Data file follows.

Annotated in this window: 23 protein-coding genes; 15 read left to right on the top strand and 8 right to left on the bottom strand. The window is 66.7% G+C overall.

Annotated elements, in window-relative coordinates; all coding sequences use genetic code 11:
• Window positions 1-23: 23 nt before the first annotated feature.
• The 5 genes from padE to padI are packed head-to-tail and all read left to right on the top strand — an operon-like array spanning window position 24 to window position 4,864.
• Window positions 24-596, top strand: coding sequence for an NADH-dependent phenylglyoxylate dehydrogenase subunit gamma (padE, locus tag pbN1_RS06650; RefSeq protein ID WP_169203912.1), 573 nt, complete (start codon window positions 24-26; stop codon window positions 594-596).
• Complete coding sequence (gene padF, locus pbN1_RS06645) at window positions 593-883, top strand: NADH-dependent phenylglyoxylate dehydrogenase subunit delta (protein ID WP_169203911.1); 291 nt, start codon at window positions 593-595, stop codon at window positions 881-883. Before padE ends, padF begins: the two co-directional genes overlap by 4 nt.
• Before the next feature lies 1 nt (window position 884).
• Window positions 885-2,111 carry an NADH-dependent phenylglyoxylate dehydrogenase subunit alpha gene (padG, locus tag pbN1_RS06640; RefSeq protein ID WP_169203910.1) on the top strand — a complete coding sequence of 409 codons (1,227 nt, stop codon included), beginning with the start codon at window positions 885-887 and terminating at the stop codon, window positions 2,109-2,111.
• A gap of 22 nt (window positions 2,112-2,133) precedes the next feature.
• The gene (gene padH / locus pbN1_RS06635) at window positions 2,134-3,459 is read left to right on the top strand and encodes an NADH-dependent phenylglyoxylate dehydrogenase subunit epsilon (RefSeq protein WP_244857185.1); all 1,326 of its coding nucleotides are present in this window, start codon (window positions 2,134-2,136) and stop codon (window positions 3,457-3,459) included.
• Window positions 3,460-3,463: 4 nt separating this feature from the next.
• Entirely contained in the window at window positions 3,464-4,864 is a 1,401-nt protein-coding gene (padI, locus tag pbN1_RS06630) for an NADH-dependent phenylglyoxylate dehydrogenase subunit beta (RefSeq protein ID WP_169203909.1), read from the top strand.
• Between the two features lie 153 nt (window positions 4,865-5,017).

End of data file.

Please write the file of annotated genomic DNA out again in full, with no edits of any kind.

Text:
Annotated in this window: 23 protein-coding genes; 15 read left to right on the top strand and 8 right to left on the bottom strand. The window is 66.7% G+C overall.

Annotated elements, in window-relative coordinates; all coding sequences use genetic code 11:
• Window positions 1-23: 23 nt before the first annotated feature.
• The 5 genes from padE to padI are packed head-to-tail and all read left to right on the top strand — an operon-like array spanning window position 24 to window position 4,864.
• Window positions 24-596, top strand: coding sequence for an NADH-dependent phenylglyoxylate dehydrogenase subunit gamma (padE, locus tag pbN1_RS06650; RefSeq protein ID WP_169203912.1), 573 nt, complete (start codon window positions 24-26; stop codon window positions 594-596).
• Complete coding sequence (gene padF, locus pbN1_RS06645) at window positions 593-883, top strand: NADH-dependent phenylglyoxylate dehydrogenase subunit delta (protein ID WP_169203911.1); 291 nt, start codon at window positions 593-595, stop codon at window positions 881-883. Before padE ends, padF begins: the two co-directional genes overlap by 4 nt.
• Before the next feature lies 1 nt (window position 884).
• Window positions 885-2,111 carry an NADH-dependent phenylglyoxylate dehydrogenase subunit alpha gene (padG, locus tag pbN1_RS06640; RefSeq protein ID WP_169203910.1) on the top strand — a complete coding sequence of 409 codons (1,227 nt, stop codon included), beginning with the start codon at window positions 885-887 and terminating at the stop codon, window positions 2,109-2,111.
• A gap of 22 nt (window positions 2,112-2,133) precedes the next feature.
• The gene (gene padH / locus pbN1_RS06635) at window positions 2,134-3,459 is read left to right on the top strand and encodes an NADH-dependent phenylglyoxylate dehydrogenase subunit epsilon (RefSeq protein WP_244857185.1); all 1,326 of its coding nucleotides are present in this window, start codon (window positions 2,134-2,136) and stop codon (window positions 3,457-3,459) included.
• Window positions 3,460-3,463: 4 nt separating this feature from the next.
• Entirely contained in the window at window positions 3,464-4,864 is a 1,401-nt protein-coding gene (padI, locus tag pbN1_RS06630) for an NADH-dependent phenylglyoxylate dehydrogenase subunit beta (RefSeq protein ID WP_169203909.1), read from the top strand.
• Between the two features lie 153 nt (window positions 4,865-5,017).